(ORDO NEWS) — A young naturalist from Colombia, Carlos Matallana-Puerto, spent many hours watching the animals that appeared on the feijoa trees growing under his windows. He was able to find out that their flowers are most often pollinated by ordinary gray rats, attracted by sweet petals.
Young biologist Carlos Matallana-Puerto is currently completing his studies at the University of Campinas (Brazil) and specializes in plants.
While listening to courses on the complex relationship between flowering plants and pollinating animals, he remembered how many in his native Colombia noticed that gray rats ( Rattus norvegicus ) for some reason climbed flowering trees. By his own admission , a biologist has noticed something similar more than once.
Therefore, he came up with a hypothesis: urban rodents with the fame of a peddler of infection are attracted to the flowers of feijoa trees ( Acca sellowiana ). Therefore, rats could in the full sense of the word become pollinators of this important fruit plant.
Carlos had every reason to do so, because 87.5 percent of the species of flowering (angiosperms) plants are zoophilic, that is, they spread their pollen with the help of animals.
Among them are many mammals – as many as 343 species, including a number of bats, African jumpers, lemurs, proboscis couscous, and even some representatives of the rodent order.
The young man in this situation acted like a real naturalist: he set up a platform for observation in his own home. Using video cameras and binoculars, Carlos watched the 22 feijoa trees growing in the neighborhood and recorded which animals showed up among their branches. In total, the biologist spent 60 hours on this case.
Oddly enough, he saw almost no birds – only six individuals of two local species. At the same time, 88 percent of the visits to the flowers fell on the notorious gray rat: the scientist observed this rodent on the branches no less than 43 times.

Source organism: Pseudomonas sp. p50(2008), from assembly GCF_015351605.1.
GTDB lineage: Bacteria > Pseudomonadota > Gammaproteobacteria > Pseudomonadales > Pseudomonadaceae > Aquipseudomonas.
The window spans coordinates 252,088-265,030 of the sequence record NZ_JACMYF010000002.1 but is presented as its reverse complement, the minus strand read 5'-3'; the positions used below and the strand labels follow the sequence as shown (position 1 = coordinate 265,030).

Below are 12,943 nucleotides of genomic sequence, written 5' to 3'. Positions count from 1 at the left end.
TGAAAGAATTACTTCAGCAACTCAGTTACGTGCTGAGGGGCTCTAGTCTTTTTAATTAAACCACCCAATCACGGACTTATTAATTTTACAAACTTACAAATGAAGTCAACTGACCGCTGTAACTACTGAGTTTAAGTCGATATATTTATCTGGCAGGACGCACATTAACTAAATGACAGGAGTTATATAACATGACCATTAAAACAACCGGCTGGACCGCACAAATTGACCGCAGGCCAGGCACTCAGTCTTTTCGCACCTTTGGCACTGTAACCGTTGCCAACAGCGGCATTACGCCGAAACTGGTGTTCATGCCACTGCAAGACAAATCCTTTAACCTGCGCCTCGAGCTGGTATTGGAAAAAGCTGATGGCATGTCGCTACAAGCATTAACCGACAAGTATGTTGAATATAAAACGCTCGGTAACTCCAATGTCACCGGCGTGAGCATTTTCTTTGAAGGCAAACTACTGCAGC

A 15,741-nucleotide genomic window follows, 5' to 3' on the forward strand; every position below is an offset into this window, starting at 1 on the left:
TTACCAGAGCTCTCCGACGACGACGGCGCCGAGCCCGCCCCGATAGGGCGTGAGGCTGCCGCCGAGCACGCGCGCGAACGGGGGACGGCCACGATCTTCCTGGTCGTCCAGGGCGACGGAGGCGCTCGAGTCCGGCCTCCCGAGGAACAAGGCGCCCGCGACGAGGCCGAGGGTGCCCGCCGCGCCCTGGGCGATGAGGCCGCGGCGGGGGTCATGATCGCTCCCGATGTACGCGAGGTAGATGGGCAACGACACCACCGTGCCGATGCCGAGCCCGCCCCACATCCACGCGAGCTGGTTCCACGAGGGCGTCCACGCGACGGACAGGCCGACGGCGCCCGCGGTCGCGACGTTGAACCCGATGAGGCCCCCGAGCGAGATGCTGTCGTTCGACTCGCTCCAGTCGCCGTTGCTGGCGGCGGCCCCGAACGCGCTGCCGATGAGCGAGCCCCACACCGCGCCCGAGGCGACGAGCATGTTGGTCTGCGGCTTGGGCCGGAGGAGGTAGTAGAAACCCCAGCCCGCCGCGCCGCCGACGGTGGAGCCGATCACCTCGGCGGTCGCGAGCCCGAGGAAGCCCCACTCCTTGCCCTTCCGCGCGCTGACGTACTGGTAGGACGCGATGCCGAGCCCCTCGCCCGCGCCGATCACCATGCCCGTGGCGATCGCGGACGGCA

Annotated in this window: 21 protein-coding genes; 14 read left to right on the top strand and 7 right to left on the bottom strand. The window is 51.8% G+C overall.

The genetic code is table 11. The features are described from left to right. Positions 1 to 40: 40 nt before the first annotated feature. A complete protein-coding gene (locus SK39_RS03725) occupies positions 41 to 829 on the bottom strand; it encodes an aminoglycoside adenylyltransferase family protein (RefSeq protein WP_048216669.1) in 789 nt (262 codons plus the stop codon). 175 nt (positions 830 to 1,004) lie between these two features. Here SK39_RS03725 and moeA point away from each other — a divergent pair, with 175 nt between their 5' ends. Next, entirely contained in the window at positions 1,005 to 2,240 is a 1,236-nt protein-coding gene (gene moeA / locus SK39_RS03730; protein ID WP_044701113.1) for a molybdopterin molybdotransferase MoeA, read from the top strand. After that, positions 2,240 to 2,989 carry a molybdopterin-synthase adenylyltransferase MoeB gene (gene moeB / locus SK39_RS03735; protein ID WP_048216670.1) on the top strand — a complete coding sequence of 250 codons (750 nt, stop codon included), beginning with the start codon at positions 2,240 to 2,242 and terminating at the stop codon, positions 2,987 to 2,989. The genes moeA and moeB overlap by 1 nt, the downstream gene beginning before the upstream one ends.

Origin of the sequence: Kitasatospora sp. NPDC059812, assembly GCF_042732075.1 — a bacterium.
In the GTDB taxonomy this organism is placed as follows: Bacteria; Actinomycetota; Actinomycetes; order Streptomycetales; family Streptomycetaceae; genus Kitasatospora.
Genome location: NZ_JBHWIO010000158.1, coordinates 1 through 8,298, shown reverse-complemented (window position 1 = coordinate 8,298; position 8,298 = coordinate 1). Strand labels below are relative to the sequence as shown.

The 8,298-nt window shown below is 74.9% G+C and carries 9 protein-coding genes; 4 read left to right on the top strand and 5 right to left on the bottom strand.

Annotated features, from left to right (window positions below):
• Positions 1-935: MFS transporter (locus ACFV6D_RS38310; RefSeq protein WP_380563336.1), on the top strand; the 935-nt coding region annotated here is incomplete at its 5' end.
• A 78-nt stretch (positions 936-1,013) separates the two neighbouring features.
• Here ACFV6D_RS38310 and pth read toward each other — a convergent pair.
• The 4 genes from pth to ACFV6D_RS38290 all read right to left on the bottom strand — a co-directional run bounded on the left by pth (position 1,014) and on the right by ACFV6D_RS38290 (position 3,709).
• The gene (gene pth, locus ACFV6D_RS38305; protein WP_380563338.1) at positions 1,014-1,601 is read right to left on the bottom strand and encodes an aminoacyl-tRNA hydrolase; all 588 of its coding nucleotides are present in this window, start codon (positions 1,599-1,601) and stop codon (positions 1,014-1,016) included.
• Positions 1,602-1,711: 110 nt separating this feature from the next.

Feijoa flowers are known to be odorless and do not produce nectar, and it is their plants that are most often used to lure pollinators. What attracted rats and birds in this case? It turned out that the animals ate the large petals of the tree.
Dr. João Custódio Fernandes Cardoso, a colleague of Carlos and co-author of a new article in the prestigious journal Ecology , confidently claims that these petals are very sweet in taste.
It is curious that a rat (a nocturnal animal by nature) bites with feijoa flowers exclusively during daylight hours. At night, these flowers, like many others, are closed.
“I was very surprised, because although from the very beginning I knew all these stories (about rats in the trees. – Approx. ed.), I did not pay much attention to them,” Carlos admits . “But then I started researching and was just amazed because it all suddenly made sense.”
It turns out that scientists managed to observe the beginning of an unusual symbiosis in South America. Feijoa plants have grown there throughout their history, but the rat, which once lived only in Asia, and is now widespread everywhere, arrived in Colombia quite recently – along with Europeans.
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